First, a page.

• From these categories, four groups emerged with coherent ideologies, which the sociologists described as "activists" (strong supporters of state intervention to reduce poverty), "realists" (skeptical of the state's ability and responsibility to reduce poverty and inequality), "moralists" (do not characterize poverty and inequality as important problems) and "deniers" (allege that poverty and inequality are neither growing nor substantial problems). The study also included two groups described as "uninformed activists" and "uninformed realists," and two very small groups that gave incoherent responses.

    According to these classifications, in October 2004, "activists" made up 58 percent of respondents—a large majority. "Realists" made up 6 percent of participants, no one was classified as a "moralist," and 21 percent were classified as "deniers." At the same time, 6 percent of people were classified as "uninformed activists" and 5 percent were "uninformed realists."

    A year later, shortly after Katrina, "activists" had increased slightly to 60 percent but "realists" had jumped to 11 percent and "moralists" made an appearance at 1 percent. The "denier" class had also risen to 25 percent, perhaps in response to criticism of popular media coverage, Grusky said. "The rise of the 'realist' and 'denier' classes also suggests that Katrina was an object lesson in the ineptitude and inefficiency of government programs," the authors write. But what was most striking was that the two uninformed groups from 2004, which made up 11 percent of respondents, virtually disappeared after Katrina, Grusky said in an interview. "We do see a growing awareness of poverty and inequality in the disappearance of the [uninformed] classes, groups that were unaware of these problems before Katrina and were susceptible to its lessons," he said. "They are the groups for which it was a 'dirty little secret.'"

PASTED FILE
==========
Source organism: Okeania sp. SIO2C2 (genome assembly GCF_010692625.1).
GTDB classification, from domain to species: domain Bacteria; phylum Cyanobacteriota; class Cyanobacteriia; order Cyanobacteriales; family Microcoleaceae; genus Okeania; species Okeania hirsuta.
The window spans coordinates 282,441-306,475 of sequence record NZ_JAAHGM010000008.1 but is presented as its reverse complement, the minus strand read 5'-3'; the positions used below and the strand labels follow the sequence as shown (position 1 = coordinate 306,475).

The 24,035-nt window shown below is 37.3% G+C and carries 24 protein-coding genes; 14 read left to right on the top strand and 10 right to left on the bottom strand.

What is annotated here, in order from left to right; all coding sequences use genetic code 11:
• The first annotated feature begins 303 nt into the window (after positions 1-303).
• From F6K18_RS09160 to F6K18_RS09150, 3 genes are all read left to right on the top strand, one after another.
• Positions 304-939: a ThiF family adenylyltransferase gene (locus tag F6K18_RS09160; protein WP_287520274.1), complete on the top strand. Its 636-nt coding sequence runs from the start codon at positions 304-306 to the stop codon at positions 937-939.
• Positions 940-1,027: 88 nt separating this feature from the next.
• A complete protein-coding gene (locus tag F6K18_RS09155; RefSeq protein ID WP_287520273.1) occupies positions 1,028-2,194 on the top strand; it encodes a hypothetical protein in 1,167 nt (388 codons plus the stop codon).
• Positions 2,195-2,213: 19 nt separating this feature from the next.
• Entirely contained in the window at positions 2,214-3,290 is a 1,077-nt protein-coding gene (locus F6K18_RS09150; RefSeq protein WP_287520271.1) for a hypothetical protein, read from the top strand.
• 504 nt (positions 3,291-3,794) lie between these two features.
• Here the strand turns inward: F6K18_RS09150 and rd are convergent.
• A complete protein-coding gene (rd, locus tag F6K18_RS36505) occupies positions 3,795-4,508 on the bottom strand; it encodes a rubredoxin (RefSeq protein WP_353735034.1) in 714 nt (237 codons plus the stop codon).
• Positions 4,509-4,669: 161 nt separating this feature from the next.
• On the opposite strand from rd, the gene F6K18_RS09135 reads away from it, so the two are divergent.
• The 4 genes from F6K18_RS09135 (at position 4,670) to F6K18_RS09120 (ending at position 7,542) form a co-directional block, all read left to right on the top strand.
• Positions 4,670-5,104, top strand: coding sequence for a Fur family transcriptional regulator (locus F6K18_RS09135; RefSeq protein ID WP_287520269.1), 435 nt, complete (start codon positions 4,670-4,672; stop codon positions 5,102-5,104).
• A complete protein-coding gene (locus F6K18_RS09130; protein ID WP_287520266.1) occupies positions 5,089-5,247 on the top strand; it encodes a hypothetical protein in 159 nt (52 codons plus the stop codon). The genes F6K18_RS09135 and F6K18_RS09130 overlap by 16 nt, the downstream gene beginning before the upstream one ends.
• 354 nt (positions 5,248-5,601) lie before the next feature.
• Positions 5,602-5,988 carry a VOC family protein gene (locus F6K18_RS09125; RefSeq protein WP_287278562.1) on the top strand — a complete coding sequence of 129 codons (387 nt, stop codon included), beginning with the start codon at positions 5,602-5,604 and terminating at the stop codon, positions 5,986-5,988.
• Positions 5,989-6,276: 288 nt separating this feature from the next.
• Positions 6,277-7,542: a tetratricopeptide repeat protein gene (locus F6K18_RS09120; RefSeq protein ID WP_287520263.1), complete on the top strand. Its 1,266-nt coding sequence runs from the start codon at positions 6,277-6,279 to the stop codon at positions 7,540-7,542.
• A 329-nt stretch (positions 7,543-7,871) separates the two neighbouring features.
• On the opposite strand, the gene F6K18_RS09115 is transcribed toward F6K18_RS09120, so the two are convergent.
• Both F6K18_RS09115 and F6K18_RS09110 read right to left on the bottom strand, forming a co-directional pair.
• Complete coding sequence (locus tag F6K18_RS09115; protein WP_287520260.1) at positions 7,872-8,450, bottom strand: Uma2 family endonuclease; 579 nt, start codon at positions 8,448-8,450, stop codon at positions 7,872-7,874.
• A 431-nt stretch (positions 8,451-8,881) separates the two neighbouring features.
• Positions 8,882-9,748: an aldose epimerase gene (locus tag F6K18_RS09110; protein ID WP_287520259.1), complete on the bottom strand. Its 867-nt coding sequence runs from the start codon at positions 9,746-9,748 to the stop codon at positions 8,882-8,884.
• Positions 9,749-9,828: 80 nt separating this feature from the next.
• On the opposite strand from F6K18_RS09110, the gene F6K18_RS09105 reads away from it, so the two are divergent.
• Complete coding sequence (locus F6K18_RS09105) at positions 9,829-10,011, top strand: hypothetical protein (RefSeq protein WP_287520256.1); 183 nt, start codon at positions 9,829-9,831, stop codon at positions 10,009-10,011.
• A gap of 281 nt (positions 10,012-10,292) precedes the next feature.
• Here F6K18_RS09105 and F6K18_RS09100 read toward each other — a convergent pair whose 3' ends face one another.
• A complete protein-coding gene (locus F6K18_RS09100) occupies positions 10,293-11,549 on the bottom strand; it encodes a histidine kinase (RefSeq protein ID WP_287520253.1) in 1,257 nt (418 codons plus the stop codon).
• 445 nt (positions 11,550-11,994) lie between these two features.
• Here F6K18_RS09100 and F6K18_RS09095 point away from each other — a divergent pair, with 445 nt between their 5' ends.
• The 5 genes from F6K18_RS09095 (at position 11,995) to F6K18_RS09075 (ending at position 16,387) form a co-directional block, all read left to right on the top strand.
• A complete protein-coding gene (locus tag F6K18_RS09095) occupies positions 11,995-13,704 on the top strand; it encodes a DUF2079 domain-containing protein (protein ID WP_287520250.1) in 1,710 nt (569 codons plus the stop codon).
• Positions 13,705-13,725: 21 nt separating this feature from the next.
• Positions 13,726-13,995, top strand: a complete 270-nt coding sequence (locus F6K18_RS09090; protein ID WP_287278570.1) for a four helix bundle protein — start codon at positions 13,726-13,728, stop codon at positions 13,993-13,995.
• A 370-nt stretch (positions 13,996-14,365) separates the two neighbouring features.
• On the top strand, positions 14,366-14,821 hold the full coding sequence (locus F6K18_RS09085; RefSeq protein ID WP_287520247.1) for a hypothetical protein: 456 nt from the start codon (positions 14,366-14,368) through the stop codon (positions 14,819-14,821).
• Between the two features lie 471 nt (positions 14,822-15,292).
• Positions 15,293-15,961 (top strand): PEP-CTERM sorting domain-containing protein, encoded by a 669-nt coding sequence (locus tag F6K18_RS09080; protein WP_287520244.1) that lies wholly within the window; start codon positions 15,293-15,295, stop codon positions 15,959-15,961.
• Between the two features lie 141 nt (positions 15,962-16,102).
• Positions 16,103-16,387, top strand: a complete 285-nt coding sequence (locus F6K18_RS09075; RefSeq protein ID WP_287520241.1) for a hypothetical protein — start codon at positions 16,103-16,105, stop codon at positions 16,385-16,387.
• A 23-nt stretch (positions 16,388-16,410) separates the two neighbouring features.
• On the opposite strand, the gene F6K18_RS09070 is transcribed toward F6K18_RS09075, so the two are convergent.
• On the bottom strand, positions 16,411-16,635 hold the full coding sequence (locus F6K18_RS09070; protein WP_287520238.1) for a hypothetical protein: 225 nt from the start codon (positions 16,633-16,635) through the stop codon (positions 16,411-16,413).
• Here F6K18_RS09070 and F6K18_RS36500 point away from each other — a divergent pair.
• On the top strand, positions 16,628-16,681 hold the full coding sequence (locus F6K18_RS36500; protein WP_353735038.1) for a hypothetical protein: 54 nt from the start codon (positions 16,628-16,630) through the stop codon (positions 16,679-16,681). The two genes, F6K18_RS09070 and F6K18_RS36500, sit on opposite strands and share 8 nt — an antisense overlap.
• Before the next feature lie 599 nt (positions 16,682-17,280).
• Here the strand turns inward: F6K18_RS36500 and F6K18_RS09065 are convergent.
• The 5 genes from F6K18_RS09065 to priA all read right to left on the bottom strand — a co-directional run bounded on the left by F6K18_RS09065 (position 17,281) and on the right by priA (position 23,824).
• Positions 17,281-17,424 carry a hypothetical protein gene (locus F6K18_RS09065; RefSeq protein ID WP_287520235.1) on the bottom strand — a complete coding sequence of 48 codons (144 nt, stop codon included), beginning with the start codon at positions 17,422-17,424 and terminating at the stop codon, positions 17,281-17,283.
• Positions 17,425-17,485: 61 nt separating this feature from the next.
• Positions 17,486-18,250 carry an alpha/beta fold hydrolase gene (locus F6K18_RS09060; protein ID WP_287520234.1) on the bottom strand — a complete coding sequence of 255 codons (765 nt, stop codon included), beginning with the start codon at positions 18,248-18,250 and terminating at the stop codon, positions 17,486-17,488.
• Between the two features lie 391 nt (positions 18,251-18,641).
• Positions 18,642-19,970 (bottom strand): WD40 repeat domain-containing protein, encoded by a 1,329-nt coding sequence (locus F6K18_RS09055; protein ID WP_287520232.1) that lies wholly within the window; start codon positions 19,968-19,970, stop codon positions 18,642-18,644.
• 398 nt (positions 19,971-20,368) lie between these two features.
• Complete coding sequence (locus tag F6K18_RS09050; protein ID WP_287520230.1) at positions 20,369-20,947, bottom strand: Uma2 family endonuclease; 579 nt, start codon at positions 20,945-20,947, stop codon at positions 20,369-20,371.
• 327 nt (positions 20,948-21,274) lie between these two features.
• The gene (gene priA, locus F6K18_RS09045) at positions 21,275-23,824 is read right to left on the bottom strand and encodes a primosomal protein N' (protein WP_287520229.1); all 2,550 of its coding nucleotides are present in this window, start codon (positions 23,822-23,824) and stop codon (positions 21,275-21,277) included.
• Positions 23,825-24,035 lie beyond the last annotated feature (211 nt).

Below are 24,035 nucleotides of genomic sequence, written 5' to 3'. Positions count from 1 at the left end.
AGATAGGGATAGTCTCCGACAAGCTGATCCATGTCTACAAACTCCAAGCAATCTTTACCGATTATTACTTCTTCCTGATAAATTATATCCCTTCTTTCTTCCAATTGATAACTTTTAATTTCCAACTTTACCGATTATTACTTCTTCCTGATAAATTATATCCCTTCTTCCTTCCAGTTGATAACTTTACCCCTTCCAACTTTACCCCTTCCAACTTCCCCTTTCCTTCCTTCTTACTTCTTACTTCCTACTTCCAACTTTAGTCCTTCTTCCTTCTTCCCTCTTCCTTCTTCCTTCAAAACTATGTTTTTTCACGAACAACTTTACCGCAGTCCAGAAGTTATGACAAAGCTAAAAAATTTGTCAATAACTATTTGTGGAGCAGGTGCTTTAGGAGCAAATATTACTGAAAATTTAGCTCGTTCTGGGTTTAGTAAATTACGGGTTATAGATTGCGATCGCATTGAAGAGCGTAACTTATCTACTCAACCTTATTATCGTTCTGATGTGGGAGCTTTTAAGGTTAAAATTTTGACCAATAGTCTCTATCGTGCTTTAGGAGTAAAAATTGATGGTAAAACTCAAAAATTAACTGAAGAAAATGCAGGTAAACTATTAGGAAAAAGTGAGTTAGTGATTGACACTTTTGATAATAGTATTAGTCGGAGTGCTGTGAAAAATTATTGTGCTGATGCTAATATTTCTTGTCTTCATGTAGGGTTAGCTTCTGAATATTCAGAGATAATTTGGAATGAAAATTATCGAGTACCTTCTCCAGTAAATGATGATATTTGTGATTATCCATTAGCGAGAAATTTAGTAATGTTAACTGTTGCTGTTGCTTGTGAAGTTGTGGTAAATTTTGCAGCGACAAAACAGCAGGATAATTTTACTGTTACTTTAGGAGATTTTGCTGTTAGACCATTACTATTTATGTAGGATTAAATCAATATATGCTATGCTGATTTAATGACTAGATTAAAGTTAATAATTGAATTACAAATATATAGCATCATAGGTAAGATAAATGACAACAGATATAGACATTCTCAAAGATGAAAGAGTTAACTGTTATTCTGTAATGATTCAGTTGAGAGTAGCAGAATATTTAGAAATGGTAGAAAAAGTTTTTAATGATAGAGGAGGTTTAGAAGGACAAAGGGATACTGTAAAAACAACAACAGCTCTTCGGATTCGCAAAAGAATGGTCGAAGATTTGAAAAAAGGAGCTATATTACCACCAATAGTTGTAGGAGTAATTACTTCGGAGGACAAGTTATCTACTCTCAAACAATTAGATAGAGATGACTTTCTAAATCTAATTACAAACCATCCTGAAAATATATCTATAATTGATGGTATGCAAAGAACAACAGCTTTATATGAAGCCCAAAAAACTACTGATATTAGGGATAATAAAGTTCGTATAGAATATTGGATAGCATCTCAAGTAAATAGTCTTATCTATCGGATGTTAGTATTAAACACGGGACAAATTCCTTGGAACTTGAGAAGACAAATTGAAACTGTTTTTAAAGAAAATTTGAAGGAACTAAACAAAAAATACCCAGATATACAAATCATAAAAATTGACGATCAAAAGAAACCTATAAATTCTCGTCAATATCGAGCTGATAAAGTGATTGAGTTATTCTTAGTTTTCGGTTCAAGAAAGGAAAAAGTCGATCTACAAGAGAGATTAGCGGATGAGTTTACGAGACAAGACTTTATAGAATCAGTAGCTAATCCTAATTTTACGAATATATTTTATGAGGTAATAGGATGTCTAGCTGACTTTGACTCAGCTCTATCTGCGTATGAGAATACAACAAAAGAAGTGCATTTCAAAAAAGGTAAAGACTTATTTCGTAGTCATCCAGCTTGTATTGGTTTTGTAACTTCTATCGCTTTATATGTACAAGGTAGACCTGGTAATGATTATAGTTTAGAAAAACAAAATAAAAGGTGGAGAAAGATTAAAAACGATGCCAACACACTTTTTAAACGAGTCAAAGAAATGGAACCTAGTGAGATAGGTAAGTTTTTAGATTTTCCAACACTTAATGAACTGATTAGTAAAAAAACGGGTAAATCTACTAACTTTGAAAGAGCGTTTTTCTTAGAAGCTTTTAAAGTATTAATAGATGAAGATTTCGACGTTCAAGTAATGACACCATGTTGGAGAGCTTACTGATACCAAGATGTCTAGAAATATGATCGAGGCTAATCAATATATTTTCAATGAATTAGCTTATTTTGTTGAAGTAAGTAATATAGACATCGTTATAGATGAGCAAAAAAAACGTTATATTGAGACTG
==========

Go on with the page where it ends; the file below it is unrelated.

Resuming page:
Conclusion

    According to Grusky and Ryo, "the coverage of Katrina is fascinating precisely because it converted a conventional story about a natural disaster into an unconventional and high-profile story about the socially constructed disasters of poverty, inequality and racism." As a result, the question emerges about why there is such an underdeveloped response to these issues since it is clear that most Americans know about them. The authors conclude that, for most people, the problems are only "side commitments" and, as a result, politicians are not forced to address them. "There has to be a deeply felt 'master commitment' to create a strong incentive for politicians to translate public sentiment into policy," Grusky said.

    In 2004, Democratic presidential candidate John Edwards touched upon the growing divide between the "haves" and "have-nots" with his "two Americas" platform. Although Edwards eventually lost, Grusky and Ryo said he selected a theme that resonated with many Americans. "There's a lot more we can do as scholars, activists and politicians to galvanize people, especially after a big event like [Katrina], to change the landscape regarding how people approach poverty and inequality," Ryo said. "It could be a turning point, but it hasn't happened yet."

    In the paper, Grusky and Ryo argue that inequality and poverty could attract stronger public support as part of a future refashioned liberal agenda. The issues could be framed, for example, within the framework that poverty is rife with externalities, such as high rates of drug use, crime and costly incarceration, high health care costs, and much forgone productivity and lowered gross national product, they write.

    Just as environmental concerns have been brought into the mainstream by framing them within issues such as "global warming," so, too, could poverty and inequality be developed into mainstream ideologies by emphasizing that costs are collectively borne by society, Grusky and Ryo assert. "The coverage of Katrina, for all its shortcomings, may be understood as consistent with this renewed appreciation of how poverty, inequality and racism color almost everything, even how a natural disaster plays out," the authors write.

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    Comment:

    David Grusky, Department of Sociology: (650) 725-9150, grusky@stanford.edu